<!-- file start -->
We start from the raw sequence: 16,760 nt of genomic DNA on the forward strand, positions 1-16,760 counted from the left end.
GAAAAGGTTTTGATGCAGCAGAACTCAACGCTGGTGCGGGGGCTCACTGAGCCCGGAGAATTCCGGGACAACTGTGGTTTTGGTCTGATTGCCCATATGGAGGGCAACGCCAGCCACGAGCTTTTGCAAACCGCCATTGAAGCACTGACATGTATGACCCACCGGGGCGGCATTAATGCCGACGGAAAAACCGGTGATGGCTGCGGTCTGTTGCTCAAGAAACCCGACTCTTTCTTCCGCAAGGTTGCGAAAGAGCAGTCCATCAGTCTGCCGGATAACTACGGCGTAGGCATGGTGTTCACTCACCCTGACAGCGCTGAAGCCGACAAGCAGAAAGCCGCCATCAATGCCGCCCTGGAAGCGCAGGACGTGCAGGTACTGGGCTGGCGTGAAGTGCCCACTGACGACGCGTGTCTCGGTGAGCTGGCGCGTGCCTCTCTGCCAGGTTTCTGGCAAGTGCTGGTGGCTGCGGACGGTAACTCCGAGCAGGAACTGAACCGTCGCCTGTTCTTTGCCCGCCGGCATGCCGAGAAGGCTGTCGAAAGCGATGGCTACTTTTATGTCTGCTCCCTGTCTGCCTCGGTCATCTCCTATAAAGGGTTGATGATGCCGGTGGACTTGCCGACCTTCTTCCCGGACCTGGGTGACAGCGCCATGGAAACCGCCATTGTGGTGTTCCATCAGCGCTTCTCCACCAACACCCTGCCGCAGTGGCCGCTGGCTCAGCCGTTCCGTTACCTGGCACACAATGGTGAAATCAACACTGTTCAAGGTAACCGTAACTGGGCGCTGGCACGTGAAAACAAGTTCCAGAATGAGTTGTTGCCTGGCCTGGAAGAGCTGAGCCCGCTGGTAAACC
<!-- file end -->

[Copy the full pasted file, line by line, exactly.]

We start from the raw sequence: 16,760 nt of genomic DNA on the forward strand, positions 1-16,760 counted from the left end.
GAAAAGGTTTTGATGCAGCAGAACTCAACGCTGGTGCGGGGGCTCACTGAGCCCGGAGAATTCCGGGACAACTGTGGTTTTGGTCTGATTGCCCATATGGAGGGCAACGCCAGCCACGAGCTTTTGCAAACCGCCATTGAAGCACTGACATGTATGACCCACCGGGGCGGCATTAATGCCGACGGAAAAACCGGTGATGGCTGCGGTCTGTTGCTCAAGAAACCCGACTCTTTCTTCCGCAAGGTTGCGAAAGAGCAGTCCATCAGTCTGCCGGATAACTACGGCGTAGGCATGGTGTTCACTCACCCTGACAGCGCTGAAGCCGACAAGCAGAAAGCCGCCATCAATGCCGCCCTGGAAGCGCAGGACGTGCAGGTACTGGGCTGGCGTGAAGTGCCCACTGACGACGCGTGTCTCGGTGAGCTGGCGCGTGCCTCTCTGCCAGGTTTCTGGCAAGTGCTGGTGGCTGCGGACGGTAACTCCGAGCAGGAACTGAACCGTCGCCTGTTCTTTGCCCGCCGGCATGCCGAGAAGGCTGTCGAAAGCGATGGCTACTTTTATGTCTGCTCCCTGTCTGCCTCGGTCATCTCCTATAAAGGGTTGATGATGCCGGTGGACTTGCCGACCTTCTTCCCGGACCTGGGTGACAGCGCCATGGAAACCGCCATTGTGGTGTTCCATCAGCGCTTCTCCACCAACACCCTGCCGCAGTGGCCGCTGGCTCAGCCGTTCCGTTACCTGGCACACAATGGTGAAATCAACACTGTTCAAGGTAACCGTAACTGGGCGCTGGCACGTGAAAACAAGTTCCAGAATGAGTTGTTGCCTGGCCTGGAAGAGCTGAGCCCGCTGGTAAACC